I recently wanted to update my NAS to use TrueNAS as it has come a long way from the old days of FreeNAS. However, my current NAS solution was a custom Debian server, with OpenZFS on Linux, CrashPlan Pro, Plex, Syncthing, and various monitoring scripts to scrub the ZFS tank, monitor my UPS, and send me phone alerts. Most of this stuff was easy to transition to TrueNAS. Unfortunately, CrashPlan has not been supported for a long time, and I could not find a good guide to setting this up, so I made my own…
Crashplan is not supported for a variety of reasons. First Crashplan long ago dropped any semblance of support and compatibility with FreeBSD this is likely at least partially to make it harder to do exactly what I want to do and also a consequence of the CrashPlan Pro service moving away from Java to Electron. Another issue is that CrashPlan Pro basically made GUI a requirement (again probably to prevent people from doing what I am trying to do). What follows is how I got it working in my environment.
Installing Debian in Bhyve VM
First things first, you are going to need a Linux VM. TrueNAS makes it possible to create VM’s directly from the TrueNAS application using Bhyve. Unfortunately, I experienced a whole bunch of issues and annoyances which is part of the reason for this blog post. I picked Debian, but you can in theory pick anything you want. You should pick an OS that has a limited graphical installer as Bhyve seems to be very picky about graphical support. You should also pick an OS that is supported by CrashPlan and which uses UEFI (so Bhyve VNC will play nice).
Next, create your VM. On the first screen check configure settings similar to the following:
Make sure to select a “Guest Operating System” of “Linux”, check “Start on Boot”, “Enable VNC”, “Delay VM Boot Until VNC Connects”, and set a “Boot Method” of “UEFI”.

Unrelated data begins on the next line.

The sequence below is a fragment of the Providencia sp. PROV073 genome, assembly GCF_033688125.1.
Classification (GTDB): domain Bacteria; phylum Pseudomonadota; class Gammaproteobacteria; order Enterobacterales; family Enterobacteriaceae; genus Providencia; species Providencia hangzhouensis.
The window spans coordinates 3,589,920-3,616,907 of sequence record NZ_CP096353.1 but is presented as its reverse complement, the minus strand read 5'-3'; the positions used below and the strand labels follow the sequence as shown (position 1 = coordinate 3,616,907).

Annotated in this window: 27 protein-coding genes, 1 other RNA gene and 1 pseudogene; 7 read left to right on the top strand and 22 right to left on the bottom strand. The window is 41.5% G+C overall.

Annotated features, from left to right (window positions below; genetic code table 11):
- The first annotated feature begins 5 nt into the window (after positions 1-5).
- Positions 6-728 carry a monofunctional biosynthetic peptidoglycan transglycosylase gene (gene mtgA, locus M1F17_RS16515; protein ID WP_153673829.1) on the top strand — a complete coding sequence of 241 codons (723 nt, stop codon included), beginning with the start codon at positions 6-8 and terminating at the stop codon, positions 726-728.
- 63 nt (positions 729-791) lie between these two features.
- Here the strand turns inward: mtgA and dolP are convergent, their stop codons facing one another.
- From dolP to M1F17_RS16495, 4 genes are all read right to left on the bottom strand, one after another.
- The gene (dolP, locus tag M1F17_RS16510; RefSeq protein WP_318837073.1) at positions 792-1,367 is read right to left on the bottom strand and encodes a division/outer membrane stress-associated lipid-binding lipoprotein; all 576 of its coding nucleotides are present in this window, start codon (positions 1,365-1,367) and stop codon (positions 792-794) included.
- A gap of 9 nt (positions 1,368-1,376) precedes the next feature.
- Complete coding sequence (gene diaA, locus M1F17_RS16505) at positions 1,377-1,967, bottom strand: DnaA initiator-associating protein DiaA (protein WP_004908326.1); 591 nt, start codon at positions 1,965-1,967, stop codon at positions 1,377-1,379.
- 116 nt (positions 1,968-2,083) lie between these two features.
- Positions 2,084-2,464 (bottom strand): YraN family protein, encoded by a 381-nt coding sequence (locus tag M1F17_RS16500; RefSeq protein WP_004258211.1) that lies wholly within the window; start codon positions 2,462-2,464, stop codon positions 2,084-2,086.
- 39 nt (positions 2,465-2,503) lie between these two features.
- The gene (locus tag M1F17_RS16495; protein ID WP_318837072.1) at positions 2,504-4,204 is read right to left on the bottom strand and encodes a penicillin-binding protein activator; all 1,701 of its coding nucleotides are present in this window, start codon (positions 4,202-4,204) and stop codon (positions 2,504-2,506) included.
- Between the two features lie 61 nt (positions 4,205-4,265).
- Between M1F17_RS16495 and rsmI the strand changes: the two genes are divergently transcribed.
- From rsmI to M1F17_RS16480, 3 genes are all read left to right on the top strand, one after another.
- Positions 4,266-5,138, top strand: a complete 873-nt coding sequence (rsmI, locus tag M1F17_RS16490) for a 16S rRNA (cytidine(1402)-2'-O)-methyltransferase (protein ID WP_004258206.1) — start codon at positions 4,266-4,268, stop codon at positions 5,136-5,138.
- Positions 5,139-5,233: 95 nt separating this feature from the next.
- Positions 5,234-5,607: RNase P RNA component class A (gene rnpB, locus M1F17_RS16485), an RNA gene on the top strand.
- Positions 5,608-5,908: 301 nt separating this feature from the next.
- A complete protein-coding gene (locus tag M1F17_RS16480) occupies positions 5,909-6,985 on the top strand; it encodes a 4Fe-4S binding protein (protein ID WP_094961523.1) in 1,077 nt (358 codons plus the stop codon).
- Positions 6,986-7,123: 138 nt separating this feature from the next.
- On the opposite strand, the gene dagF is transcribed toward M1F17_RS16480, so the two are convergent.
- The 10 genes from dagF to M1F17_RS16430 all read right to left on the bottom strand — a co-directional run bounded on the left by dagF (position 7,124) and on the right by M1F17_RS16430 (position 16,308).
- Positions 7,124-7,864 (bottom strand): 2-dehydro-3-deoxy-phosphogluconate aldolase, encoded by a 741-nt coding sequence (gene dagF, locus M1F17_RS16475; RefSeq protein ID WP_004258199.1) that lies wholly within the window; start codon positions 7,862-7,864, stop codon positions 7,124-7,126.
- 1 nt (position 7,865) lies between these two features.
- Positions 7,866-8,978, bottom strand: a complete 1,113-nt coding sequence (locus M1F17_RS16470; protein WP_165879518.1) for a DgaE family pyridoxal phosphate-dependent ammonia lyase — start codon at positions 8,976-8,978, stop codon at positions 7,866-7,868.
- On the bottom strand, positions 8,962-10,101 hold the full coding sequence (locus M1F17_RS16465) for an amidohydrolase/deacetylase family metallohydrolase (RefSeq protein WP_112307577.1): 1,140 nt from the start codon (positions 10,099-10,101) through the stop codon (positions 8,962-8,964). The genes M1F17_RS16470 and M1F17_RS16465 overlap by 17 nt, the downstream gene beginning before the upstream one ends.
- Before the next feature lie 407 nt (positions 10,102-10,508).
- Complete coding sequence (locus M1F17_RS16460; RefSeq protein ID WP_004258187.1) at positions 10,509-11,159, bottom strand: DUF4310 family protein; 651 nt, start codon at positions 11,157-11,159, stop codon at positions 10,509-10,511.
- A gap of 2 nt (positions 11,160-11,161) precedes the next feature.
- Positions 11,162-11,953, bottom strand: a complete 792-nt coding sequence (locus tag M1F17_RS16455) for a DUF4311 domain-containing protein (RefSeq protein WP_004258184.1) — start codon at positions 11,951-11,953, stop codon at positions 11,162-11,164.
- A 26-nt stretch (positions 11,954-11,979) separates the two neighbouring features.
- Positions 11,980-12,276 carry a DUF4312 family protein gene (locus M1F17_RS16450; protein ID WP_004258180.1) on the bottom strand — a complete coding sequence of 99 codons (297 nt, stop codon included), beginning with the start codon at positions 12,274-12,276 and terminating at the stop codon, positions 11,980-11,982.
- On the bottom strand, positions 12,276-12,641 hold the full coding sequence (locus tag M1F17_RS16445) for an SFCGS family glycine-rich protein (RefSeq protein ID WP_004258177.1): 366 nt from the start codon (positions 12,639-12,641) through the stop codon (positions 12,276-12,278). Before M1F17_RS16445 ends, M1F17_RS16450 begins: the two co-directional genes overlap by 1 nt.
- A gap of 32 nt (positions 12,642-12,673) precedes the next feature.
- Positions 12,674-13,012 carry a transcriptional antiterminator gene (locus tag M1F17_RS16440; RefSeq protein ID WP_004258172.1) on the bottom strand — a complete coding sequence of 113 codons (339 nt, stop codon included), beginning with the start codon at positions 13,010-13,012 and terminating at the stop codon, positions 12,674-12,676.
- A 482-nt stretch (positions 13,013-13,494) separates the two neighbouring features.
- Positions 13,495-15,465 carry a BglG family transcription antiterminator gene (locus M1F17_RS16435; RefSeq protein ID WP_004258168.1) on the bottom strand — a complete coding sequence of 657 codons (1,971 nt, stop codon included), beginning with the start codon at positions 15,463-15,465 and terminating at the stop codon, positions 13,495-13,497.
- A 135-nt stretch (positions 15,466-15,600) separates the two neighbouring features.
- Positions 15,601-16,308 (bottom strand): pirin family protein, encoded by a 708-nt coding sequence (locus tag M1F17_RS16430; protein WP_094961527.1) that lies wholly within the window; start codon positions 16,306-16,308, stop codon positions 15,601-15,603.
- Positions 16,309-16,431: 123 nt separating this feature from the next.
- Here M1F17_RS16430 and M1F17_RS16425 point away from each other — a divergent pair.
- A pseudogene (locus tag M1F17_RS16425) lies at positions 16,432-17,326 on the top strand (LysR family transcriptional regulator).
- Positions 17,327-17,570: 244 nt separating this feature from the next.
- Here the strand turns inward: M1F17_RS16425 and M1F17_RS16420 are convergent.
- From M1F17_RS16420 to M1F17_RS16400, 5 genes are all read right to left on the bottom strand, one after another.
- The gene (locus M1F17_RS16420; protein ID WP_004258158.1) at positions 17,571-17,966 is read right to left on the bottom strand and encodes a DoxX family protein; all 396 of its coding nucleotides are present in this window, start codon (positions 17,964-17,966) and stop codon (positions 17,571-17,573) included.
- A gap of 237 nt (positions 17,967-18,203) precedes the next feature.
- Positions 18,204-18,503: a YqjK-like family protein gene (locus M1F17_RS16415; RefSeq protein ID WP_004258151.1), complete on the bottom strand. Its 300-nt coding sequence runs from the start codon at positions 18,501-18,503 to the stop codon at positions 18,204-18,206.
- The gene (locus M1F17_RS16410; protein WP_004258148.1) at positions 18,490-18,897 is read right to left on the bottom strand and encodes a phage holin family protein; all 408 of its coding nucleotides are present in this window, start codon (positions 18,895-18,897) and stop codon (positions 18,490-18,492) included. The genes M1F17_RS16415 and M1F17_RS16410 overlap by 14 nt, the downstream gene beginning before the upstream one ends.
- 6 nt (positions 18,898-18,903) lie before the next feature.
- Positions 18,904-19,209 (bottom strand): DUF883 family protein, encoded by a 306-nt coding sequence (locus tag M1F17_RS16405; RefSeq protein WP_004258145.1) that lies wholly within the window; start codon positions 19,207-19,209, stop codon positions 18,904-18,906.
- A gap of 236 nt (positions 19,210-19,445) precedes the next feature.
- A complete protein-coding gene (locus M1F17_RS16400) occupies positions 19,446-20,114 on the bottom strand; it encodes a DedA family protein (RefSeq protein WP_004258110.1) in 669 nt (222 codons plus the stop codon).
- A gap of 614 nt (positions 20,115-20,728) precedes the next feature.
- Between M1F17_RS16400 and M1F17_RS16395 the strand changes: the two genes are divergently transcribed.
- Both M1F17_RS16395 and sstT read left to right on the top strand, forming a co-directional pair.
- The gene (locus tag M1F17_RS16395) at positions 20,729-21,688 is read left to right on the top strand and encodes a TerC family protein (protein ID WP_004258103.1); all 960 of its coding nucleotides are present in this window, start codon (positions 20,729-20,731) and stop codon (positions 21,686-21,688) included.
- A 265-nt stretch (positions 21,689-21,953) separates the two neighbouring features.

I created a VM with the following settings which are slightly more than Crashplan’s basic requirements (https://support.code42.com/Small_Business/Get_Started/CrashPlan_for_Small_Business_requirements), and these seemed to be fine for my 24TB NAS: 3Gbs of RAM, 10 GB of harddrive space, 2 CPUs, 2 Cores, 4 Threads:
The rest of the setup should be pretty straight forward. Makes sure to leave the network settings to allow the VM to have it’s own IP address, and select and upload the Install CD for your distro (assuming Debian from now on).
Before you start the VM, click on it, go to “Devices”, and then click “Edit” on the VNC device. Set the resolution to “800x600” or “1280x1024”. This is critical or you will see a scrambled mess when you boot of the VM.
Now start the VM. Then connect using the built in VNC display. When prompted quickly select the “Limited Graphical” installer. Now do your install as normal. I recommend using a light GUI like either XFCE or LXDE. It is critical that you also check “OpenSSH Server” in the installer. I would deselect the “Print Server” as well.
Once the install completes, it will tell you to remove the install disk and restart. As far as I can tell the only way to do this, is to navigate to the “Devices” tab under your VM in TrueNAS and delete the CDROM device.
Now click edit on the VNC device and uncheck the “Delay VM Boot Until VNC Connects”. Finally edit the resolution to something you would like to use normally. I set it to “1600x1200”. Whatever you pick, make sure it is a standard resolution and remember it as we will need it later.
When you start your new VM, you will likely find yourself setting in a UEFI shell and the VM will not boot to Debian. For reasons I don’t fully understand Bhyve doesn’t seem to be capable of automatically handing off booting to Debian UEFI config. Never fear, we will fix that now.